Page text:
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Senor Fabuloso

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Reply with quote  #17 
Quote:
Originally Posted by EVILDAN
If you know nothing about magic, how did you discover The Tarbell Course in Magic? How did you decide that's where you are going to start? How did you decide to start with Volume 1 and not just get the full set?


My mom and I found out from the counter person at Tannen's Magic shop in NYC. This might suggest visiting a local magic shop as one of the first things, the uninitiated but interested might do?

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Anthony Vinson

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Reply with quote  #18 
Two recent performers on P&T's Fool Us, both young females, related how they became interested in magic. One discovered cardistry on YouTube, scoured the site for videos and learned the basics and beyond. Later she decided to parlay her cardistry skills into card tricks. Cool. The second has an uncle who turned her on to magic, and who also mentored her along. Again, cool. Both wonderful routes into the art. 

Lots of roads to reach your destination. What makes one superior to another is so often a matter of where you are when you find your north star.

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Chris Karim

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Reply with quote  #19 
Quote:
Originally Posted by rready
I would say if you could, visit a magic shop. There's less and less of them now but my first visit to a magic shop over 40 years ago I knew I wanted to pursue magic as a hobby. Later I opened a store and some of my first timers , 20 years later are performing magic and doing shows. After that it was buying books, mostly Harry's, and then  came VHS tapes so you could see the tricks being performed.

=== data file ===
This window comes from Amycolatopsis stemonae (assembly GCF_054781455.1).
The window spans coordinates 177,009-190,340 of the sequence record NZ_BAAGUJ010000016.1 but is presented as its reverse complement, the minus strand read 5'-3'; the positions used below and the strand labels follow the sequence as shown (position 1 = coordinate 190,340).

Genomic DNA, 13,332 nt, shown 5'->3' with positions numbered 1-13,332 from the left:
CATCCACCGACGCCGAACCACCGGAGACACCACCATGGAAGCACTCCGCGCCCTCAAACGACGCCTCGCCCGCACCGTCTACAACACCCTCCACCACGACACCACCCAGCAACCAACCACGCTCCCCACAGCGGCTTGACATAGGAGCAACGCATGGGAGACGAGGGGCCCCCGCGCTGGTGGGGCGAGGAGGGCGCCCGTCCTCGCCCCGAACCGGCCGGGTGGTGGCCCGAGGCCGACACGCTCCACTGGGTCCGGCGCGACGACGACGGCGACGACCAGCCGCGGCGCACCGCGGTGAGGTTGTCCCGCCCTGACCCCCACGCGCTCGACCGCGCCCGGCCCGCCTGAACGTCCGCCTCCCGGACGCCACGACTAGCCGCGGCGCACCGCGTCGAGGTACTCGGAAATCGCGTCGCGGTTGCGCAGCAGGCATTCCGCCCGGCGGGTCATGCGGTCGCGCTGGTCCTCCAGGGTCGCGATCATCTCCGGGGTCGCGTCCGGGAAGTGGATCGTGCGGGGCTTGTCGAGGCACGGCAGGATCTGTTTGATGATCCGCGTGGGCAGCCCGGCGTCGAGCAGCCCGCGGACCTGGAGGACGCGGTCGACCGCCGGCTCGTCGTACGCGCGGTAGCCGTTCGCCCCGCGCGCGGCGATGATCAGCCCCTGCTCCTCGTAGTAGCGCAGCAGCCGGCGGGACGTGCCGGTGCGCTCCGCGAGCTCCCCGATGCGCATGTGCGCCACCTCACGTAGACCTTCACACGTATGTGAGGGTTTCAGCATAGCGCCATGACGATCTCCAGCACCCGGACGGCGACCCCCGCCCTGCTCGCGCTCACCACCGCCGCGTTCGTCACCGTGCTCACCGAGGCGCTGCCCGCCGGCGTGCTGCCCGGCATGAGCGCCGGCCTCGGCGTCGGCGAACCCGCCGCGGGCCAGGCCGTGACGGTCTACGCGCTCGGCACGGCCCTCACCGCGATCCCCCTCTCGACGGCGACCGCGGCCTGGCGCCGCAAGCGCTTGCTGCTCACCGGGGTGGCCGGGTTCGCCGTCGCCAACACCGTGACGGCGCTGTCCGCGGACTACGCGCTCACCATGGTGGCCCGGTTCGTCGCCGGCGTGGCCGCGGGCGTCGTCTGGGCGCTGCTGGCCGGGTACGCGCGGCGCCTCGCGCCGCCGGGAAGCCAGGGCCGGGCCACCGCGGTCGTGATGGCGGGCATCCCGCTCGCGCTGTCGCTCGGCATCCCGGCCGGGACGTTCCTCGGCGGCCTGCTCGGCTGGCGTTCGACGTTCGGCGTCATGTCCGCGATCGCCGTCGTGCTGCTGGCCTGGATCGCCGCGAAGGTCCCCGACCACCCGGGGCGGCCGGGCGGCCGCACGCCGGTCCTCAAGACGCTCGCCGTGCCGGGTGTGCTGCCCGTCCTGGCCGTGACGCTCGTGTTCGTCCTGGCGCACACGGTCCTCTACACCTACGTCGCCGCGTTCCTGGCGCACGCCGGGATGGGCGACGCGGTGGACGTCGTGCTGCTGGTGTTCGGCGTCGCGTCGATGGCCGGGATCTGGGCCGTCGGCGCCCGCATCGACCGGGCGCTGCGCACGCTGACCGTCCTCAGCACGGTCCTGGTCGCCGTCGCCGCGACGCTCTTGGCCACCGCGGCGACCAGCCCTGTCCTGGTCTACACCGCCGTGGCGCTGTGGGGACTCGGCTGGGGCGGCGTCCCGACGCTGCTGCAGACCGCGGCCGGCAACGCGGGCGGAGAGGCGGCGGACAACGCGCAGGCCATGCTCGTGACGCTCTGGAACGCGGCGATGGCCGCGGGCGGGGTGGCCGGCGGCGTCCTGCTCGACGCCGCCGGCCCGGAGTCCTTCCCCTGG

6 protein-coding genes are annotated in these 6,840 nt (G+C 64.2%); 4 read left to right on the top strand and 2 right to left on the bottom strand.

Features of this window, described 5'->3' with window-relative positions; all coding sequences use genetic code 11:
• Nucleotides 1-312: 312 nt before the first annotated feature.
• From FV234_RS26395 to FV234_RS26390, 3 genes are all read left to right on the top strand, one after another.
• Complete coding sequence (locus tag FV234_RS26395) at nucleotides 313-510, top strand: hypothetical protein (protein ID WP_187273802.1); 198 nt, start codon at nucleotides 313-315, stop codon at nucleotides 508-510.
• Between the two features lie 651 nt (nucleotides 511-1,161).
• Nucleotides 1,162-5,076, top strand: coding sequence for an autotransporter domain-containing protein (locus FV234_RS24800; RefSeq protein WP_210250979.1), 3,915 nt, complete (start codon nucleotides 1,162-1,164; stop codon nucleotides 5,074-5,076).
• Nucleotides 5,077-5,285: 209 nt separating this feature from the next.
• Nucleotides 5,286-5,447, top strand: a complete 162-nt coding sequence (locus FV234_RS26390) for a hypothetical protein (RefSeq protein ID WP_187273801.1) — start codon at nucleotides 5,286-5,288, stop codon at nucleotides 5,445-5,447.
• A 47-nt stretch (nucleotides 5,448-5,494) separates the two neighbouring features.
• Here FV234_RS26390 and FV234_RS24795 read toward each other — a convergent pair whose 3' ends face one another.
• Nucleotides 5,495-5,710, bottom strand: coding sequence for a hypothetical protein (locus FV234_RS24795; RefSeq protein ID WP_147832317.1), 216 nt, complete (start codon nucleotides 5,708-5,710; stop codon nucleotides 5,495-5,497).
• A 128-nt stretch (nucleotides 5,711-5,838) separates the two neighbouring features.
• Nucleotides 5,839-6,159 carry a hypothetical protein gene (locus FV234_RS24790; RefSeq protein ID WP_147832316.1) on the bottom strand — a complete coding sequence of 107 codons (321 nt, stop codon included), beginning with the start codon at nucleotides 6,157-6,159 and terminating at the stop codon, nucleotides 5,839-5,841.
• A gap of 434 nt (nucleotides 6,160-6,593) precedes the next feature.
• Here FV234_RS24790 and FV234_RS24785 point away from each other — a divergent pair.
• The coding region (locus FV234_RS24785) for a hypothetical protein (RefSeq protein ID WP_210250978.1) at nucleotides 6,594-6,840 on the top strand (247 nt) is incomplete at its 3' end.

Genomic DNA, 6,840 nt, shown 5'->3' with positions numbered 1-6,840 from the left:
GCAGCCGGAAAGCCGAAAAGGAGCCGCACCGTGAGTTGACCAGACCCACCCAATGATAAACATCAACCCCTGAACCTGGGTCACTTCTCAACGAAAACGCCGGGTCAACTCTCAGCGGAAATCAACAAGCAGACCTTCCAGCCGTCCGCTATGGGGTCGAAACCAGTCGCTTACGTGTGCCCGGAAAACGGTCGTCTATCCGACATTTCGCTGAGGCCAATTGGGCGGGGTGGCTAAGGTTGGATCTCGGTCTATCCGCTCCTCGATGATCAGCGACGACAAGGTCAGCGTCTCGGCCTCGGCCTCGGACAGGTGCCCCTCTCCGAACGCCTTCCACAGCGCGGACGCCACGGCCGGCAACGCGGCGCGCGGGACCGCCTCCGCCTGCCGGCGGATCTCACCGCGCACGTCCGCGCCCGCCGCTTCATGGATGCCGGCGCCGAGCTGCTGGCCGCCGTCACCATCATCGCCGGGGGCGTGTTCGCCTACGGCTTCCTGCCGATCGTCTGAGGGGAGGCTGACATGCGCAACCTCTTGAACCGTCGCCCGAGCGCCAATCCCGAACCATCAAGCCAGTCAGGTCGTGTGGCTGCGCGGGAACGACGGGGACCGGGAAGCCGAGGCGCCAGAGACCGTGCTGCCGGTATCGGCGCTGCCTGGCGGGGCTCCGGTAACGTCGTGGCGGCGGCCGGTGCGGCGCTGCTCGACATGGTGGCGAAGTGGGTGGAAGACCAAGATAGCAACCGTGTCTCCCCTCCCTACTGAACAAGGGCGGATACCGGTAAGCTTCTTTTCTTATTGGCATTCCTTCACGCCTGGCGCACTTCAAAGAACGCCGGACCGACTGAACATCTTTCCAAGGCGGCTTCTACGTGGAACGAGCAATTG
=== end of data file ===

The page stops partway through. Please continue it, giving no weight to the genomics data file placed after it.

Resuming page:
I agree with this.  Visiting a magic shop, one can be exposed to a wider variety of effects than reading a book, including gimmicked items (such as Ultra Mental Deck) that wouldn't generally be described in a lot of books.

Additionally, and this is where I started transitioning to getting paid gigs, you can often find performers who are willing to mentor and/or give lessons.  I took mine with the owner of the local magic shop, Gerry Griffin.  I did my first paid show slightly after finishing his little course.

You can meet other performers, etc.

Which is all a precursor to buying all the books recommended earlier in this thread.

CK
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RayJ

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Reply with quote  #20 
Quote:
Originally Posted by Chris Karim


I agree with this.  Visiting a magic shop, one can be exposed to a wider variety of effects than reading a book, including gimmicked items (such as Ultra Mental Deck) that wouldn't generally be described in a lot of books.

Additionally, and this is where I started transitioning to getting paid gigs, you can often find performers who are willing to mentor and/or give lessons.  I took mine with the owner of the local magic shop, Gerry Griffin.  I did my first paid show slightly after finishing his little course.

You can meet other performers, etc.

Which is all a precursor to buying all the books recommended earlier in this thread.

CK


What I've seen of Gerry is very good! I think many of us agree regarding shops but we recognize many have gone away. If you have one locally you need to support it.